|Given Name(s)||Harry Morgan|
|Place of Birth||Boston, MA|
|Date of Birth (Eng)||April 1, 1914|
|Date of Birth (Heb)||5 Nisan 5674|
|Date of Death (Eng)||March 14, 2000|
|Date of Death (Heb)||7 Adar II 5760|
|Age at Death||85|
|Hebrew Name||צבי בן אהרן לײב|
|Spouse’s Name||Laura Sarah Weinrebe née Wensky|
|Father’s Name||Aaron Lev Weinrebe|
|Title (e.g., Dr)|
|Religious Status (כ/ל/י)|
|Cause of Death|
|Other Family Data||Son: Skip (Abner); daughter-in-law: Agneta|
|Inscription (Eng)||Harry Morgan Weinrebe Born April 1st, 1914 Boston, Massachusetts Died March 14th, 2000 Hong Kong|
|Inscription (Heb)||פ נ צבי בן אהרן לײב נולד ה׳ ניסן תרע״ד באסטן נפטר ז׳ אדר ב תש״ס הונג קונג ת.נ.צ.ב.ה|
|Historical||The Dorset Foundation established the Harry Weinrebe Fund for the Advancement of Children, in memory of the late Harry Weinrebe. The Fund supports research projects and national seminars on major issues affecting Israeli children and youth.
He and Laura were married in Dorchester, MA on June 12, 1942. She died at age 94 on February 6, 2012. No mention is made in her obituary of Harry so they were probably divorced.
According to the website of the HK Academy of the Performing Arts where he was made an Honorary Fellow in 1993:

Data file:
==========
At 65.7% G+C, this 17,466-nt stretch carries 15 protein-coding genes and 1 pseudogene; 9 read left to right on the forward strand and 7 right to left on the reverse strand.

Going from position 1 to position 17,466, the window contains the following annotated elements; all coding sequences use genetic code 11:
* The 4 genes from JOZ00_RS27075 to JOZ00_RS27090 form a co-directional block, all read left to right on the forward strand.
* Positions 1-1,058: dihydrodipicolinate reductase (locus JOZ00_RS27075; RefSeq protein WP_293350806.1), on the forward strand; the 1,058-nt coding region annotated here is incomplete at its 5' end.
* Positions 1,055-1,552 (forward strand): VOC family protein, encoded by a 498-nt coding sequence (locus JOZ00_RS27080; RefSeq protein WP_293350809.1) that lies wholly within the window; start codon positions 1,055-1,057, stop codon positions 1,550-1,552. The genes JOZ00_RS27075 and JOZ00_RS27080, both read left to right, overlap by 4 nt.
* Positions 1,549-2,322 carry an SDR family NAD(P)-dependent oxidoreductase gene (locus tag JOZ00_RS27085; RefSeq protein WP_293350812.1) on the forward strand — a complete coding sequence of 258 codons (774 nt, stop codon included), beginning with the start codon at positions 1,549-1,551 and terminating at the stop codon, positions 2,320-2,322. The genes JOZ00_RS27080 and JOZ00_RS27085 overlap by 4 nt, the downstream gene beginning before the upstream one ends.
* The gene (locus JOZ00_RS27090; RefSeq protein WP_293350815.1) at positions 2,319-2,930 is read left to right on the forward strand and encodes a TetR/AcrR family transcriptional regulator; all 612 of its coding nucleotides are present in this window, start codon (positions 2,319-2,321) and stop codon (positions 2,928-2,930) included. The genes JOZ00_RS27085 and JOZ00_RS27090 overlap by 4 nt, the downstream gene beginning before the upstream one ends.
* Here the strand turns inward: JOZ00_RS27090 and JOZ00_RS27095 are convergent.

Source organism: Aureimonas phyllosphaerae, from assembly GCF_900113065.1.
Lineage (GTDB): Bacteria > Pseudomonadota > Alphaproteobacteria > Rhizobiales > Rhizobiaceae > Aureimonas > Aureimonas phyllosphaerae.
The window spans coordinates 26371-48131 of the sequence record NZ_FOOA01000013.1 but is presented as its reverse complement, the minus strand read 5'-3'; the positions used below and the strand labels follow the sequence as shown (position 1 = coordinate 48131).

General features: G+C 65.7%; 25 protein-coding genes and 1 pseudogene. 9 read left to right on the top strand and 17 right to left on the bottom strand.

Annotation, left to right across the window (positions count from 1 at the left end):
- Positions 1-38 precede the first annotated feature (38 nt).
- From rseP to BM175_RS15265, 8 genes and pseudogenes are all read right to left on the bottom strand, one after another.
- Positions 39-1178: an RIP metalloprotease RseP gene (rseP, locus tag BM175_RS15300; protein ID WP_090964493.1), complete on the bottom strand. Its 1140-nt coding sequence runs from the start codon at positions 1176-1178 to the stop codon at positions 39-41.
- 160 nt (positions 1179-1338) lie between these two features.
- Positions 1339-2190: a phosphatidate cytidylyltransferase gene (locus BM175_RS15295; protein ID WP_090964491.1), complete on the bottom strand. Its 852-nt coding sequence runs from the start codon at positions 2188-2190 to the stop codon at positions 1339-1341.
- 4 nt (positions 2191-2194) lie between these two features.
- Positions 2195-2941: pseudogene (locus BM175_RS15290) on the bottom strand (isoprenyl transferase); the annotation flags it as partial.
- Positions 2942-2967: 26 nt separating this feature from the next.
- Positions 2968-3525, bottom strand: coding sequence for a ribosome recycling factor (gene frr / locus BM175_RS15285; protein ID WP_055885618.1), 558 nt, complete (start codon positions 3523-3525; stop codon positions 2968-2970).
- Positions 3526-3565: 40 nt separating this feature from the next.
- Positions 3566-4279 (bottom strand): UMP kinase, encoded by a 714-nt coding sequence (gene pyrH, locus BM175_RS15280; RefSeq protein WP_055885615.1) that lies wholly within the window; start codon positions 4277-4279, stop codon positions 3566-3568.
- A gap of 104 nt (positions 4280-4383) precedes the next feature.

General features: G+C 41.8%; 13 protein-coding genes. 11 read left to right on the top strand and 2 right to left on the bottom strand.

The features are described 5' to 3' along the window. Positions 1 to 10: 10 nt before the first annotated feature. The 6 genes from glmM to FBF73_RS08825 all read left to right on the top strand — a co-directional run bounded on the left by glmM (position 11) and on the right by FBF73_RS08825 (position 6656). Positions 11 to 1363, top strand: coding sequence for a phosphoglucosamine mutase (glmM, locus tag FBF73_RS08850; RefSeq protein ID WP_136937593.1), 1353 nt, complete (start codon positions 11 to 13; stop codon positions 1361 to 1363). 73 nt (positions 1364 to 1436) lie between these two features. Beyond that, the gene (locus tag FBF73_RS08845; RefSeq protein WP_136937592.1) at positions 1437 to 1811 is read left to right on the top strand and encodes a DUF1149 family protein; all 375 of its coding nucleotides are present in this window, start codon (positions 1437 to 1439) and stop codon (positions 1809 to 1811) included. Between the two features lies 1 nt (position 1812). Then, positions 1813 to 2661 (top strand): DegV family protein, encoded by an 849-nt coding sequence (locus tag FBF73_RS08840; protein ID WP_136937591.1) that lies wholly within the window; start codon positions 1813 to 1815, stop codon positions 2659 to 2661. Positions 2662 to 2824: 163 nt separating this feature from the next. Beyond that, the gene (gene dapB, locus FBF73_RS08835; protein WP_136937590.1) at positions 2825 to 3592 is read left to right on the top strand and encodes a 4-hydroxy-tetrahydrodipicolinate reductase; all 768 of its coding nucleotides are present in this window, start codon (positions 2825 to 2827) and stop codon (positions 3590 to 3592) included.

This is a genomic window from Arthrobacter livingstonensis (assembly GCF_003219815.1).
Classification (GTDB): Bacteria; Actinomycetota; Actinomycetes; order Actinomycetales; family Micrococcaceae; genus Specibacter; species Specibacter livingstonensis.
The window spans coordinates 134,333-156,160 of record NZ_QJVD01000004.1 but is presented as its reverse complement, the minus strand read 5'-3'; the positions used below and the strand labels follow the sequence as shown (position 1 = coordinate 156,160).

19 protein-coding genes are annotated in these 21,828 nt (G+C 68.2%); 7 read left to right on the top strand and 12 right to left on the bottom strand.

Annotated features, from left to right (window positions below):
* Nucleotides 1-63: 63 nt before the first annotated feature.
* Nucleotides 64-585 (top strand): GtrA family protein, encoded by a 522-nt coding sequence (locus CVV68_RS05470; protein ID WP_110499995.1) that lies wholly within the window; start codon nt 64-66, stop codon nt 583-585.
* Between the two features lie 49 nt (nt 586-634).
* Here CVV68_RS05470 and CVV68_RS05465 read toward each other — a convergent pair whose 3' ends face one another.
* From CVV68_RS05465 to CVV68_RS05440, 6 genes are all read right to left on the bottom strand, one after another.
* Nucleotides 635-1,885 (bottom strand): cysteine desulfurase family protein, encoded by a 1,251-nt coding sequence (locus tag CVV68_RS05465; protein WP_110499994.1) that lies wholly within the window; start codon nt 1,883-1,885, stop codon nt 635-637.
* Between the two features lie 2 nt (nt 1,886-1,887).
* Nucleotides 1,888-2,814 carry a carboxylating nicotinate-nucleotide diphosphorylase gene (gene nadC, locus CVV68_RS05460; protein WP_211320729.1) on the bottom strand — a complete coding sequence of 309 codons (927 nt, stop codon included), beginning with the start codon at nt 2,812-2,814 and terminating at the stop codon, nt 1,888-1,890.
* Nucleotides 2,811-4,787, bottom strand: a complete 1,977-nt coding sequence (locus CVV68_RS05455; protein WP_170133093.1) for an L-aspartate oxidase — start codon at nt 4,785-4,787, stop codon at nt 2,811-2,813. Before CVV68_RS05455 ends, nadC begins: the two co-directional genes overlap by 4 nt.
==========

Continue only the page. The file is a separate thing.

Henry [sic] Weinrebe might easily have been presented today as a performing musician. A violinist from the age of 5, he changed to the viola at 12, and his passion for music could have led him into a professional career in chamber music, but circumstances took him towards chemical engineering at university. After 6 years in the armed forces, he came to Asia first as a business trainee, working in China and Japan. In 1956 he settled in Hong Kong, which in those days justified its description as a cultural desert. But through his love of music and his desire to share it with others, he vowed that “the desert shall rejoice and blossom as the rose”. So he brought to Hong Kong the London Symphony Orchestra, the Academy of St Martin-in-the-Fields, and many other performing groups. But bringing overseas musicians to Hong Kong wasn’t enough. He was concerned that talented young Hong Kong musicians could not receive training in Hong Kong, but had to go overseas. In 1974 he founded an organizing committee to establish a Conservatory of Music in Hong Kong, and 5 years later, it opened its doors for the first time. Its graduates can now be found in the Hong Kong Philharmonic Orchestra, in the Sinfonietta, and teaching at the Academy. Eventually the Conservatory was subsumed into this Academy. But without Harry Weinrebe’s vision, and his financial support, it would never have happened. He has continued, through a number of scholarships, to support young musicians at the Academy, at the Guildhall School in London and at the Geneva Conservatoire. All our orchestral players at the Academy are constantly indebted to him for his generous donation to the Academy of the magnificent Ernest Read Orchestral Library, one of the best resources of its kind in the world. He served the Academy for many years as a member of the Council, from which he retired last year. I present for Fellowship of the Academy for performing Arts, Mr Harry Weinrebe.
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